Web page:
Today, the shortlists for the 2018 FutureBook Awards were revealed at Frankfurt Book Fair - and they provide an interesting overview into the state of innovation in the book trade right now.
The six projects in the running for FutureBook of the Year include two audiobooks - Penguin Random House’s Only Human and HarperCollins’ Life On Earth - as well as one print book with integrated audio, The Tallowmere Annual from Faber Music, and a medley of audio, art and animation as featured in The Real Thing, a bundle of short love stories from Amazon Publishing. Augmented reality pops up in ‘the first ever AR-powered novel’, The Ghostkeeper's Journal and Field Guide from Carlton Books, while WatAdventure in Australia, from new kids’ publisher WatAdventure, focuses on crowdsourcing parts of the book from its young readers via PopJam.
FutureBook Campaign of the Year demonstrates how big-name authors can be given a fresh spin with clever use of digital - see Lily Allen's My Thoughts Exactly from Bonnier, and The Retreat by Mark Edwards from Amazon Publishing, as well as the voice-activated StoryCastle Google Assistant app from HarperCollins Children’s Books, which brings favourite stories to a new generation of tech-savvy kids. But it also honours smart and emotive campaigns from smaller indies, such as Gaspard the Fox from Welsh press Graffeg. Penguin Random House’s Like A Woman, the female-author-only pop-up bookshop, is a great example of how powerful real-world bookselling can still be, while HQ HarperCollins’ BOSH! integrated everything from scented bus stops to a day-long vegan festival to deliver a cookery hit. Finally, the efforts by Sam Conniff Allende and Penguin Random House to rethink every aspect of book marketing for Be More Pirate holds many transferable lessons for others in the industry.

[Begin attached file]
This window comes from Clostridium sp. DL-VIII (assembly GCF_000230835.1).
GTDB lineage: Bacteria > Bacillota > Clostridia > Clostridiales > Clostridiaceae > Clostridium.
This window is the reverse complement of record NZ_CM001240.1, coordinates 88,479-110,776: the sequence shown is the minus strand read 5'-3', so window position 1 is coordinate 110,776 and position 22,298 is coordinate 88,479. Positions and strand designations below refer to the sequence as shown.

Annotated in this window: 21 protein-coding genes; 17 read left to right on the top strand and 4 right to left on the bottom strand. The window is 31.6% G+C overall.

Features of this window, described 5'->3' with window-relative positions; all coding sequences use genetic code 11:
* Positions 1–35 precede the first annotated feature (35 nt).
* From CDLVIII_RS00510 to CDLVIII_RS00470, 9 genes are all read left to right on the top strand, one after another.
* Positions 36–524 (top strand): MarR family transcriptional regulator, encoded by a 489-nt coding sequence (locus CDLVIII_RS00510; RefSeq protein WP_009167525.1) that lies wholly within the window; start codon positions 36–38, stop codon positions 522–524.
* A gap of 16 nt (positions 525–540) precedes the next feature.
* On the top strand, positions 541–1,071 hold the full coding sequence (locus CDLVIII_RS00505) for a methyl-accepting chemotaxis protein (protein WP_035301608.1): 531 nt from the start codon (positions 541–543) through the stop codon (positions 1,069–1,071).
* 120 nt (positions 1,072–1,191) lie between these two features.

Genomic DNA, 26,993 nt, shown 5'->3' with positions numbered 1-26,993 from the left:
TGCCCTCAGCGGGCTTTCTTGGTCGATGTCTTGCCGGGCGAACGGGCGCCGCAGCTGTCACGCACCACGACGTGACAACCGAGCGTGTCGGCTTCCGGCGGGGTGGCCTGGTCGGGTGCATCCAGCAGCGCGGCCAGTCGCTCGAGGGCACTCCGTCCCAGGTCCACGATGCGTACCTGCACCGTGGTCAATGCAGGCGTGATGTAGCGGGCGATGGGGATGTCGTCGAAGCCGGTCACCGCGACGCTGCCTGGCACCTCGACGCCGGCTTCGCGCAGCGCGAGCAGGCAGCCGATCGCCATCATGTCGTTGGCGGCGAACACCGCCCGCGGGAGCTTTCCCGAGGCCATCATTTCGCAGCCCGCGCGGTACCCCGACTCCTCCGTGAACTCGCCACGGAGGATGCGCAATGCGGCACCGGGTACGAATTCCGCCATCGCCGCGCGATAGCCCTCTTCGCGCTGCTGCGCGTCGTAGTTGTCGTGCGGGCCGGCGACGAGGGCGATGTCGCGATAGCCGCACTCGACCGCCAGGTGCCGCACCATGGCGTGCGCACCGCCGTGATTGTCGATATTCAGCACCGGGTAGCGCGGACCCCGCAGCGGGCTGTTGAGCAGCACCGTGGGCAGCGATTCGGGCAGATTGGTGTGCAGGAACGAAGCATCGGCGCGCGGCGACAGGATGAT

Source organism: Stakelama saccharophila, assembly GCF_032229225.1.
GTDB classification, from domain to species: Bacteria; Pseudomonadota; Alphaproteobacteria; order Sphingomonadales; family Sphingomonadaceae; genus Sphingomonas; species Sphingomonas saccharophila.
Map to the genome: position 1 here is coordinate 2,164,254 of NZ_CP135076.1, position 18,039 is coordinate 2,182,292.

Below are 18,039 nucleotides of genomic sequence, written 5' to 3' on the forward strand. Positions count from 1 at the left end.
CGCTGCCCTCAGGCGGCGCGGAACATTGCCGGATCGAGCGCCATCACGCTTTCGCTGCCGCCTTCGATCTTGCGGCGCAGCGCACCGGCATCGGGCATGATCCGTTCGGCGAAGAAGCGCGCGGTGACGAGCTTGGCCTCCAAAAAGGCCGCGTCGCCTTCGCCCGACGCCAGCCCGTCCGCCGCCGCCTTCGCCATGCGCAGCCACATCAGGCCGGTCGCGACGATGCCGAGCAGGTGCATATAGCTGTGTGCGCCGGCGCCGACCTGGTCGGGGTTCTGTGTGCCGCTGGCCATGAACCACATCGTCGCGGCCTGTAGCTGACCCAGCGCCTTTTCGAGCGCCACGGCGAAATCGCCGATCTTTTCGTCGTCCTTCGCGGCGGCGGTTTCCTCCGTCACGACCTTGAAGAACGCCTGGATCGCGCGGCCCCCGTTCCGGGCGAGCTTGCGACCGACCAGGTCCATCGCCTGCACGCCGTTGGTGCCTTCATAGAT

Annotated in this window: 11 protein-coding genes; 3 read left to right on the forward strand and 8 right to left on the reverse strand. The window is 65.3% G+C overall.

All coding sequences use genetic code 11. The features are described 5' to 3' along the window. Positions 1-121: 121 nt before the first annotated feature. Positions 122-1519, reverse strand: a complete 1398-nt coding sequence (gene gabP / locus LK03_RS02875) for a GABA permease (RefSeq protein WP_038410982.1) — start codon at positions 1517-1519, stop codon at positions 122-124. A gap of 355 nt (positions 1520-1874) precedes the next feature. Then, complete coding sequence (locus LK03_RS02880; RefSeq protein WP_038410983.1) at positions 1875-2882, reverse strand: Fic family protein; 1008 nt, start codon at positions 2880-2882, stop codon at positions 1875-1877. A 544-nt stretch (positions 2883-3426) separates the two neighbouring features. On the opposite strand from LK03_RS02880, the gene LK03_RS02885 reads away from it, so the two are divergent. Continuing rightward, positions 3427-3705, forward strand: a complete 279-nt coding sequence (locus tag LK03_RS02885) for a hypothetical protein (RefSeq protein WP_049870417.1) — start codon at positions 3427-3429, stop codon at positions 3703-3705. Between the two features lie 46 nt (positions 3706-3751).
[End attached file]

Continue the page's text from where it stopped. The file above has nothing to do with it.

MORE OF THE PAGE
The Podcast of the Year category, new for 2018, honours both solid successes and bright new entrants into a medium exploding with good ideas. The all-bells-and-whistles (complete with Alexa skill) Penguin Podcast is the only finalist from a traditional publisher, although book-condensing app Blinkist also scores a slot with its well-targeted Simplify series. Two children’s podcasts make the list - the four-year-strong pioneer Down the Rabbit Hole and Story Shed, the year-old original fiction show from primary school teacher Jake Harris. Both Mostly Lit and Not Another Book Podcast make the cut, too, for their skill in positioning books as part of wider pop culture for a more diverse audience. Last on the seven-strong shortlist is The Bestseller Experiment, a weekly podcast from authors Mark Stay and Mark Desvaux, who interview everyone from Michael Connelly to Bryan Cranston as they attempt to work out what makes a hit book.
When it comes to the BookTech Startup of the Year, the five nominated companies show how innovation can be applied to very different aspects of publishing. Publica hopes to give authors an entirely new way of publishing and selling via the blockchain; Bookabees combines a kids’ book subscription box with a ‘lending library’ model of selling; The Pound Project aims to make crowdfunding books more accessible with beautifully designed monthly short stories starting at just £1; Commaful hosts short, visually-led clickable stories for the Instagram generation; while Bookful offers to aggregate the best kids’ books producing using - you guessed it - AR. The live pitch off to decide the winner at the FutureBook Live conference on 30th November, in front of judges including Alex Wood, Europe editor of Forbes; Bec Evans, founder of productivity startup Prolifiko; and Marine Debray, head of group strategy and business development at HarperCollins, should be a feast of fresh thinking.
As for the FutureBook Person of the Year? You’ll have to wait until the conference to find out who scoops the crown for that, as well - and to find out who the overall winners are in each category (you can see a summary of all the shortlists here).
Don’t miss out - book your tickets now.